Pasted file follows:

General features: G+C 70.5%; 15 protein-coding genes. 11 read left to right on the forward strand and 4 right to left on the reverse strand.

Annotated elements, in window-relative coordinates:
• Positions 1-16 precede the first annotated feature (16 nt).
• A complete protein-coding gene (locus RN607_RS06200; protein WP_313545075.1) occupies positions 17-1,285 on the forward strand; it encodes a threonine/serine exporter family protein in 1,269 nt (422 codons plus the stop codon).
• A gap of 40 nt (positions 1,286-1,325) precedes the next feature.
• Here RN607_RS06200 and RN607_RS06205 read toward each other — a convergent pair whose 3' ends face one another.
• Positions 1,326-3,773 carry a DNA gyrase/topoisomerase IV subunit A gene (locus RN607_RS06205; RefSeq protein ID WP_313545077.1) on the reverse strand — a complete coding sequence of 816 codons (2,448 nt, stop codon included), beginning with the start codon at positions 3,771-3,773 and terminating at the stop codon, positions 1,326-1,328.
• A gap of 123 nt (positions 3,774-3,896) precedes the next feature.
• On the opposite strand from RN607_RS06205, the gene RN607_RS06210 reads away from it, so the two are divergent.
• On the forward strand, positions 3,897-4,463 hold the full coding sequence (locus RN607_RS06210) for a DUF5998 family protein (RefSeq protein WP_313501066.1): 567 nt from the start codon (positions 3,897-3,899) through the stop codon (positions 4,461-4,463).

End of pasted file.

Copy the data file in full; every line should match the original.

General features: G+C 70.5%; 15 protein-coding genes. 11 read left to right on the forward strand and 4 right to left on the reverse strand.

Annotated elements, in window-relative coordinates:
• Positions 1-16 precede the first annotated feature (16 nt).
• A complete protein-coding gene (locus RN607_RS06200; protein WP_313545075.1) occupies positions 17-1,285 on the forward strand; it encodes a threonine/serine exporter family protein in 1,269 nt (422 codons plus the stop codon).
• A gap of 40 nt (positions 1,286-1,325) precedes the next feature.
• Here RN607_RS06200 and RN607_RS06205 read toward each other — a convergent pair whose 3' ends face one another.
• Positions 1,326-3,773 carry a DNA gyrase/topoisomerase IV subunit A gene (locus RN607_RS06205; RefSeq protein ID WP_313545077.1) on the reverse strand — a complete coding sequence of 816 codons (2,448 nt, stop codon included), beginning with the start codon at positions 3,771-3,773 and terminating at the stop codon, positions 1,326-1,328.
• A gap of 123 nt (positions 3,774-3,896) precedes the next feature.
• On the opposite strand from RN607_RS06205, the gene RN607_RS06210 reads away from it, so the two are divergent.
• On the forward strand, positions 3,897-4,463 hold the full coding sequence (locus RN607_RS06210) for a DUF5998 family protein (RefSeq protein WP_313501066.1): 567 nt from the start codon (positions 3,897-3,899) through the stop codon (positions 4,461-4,463).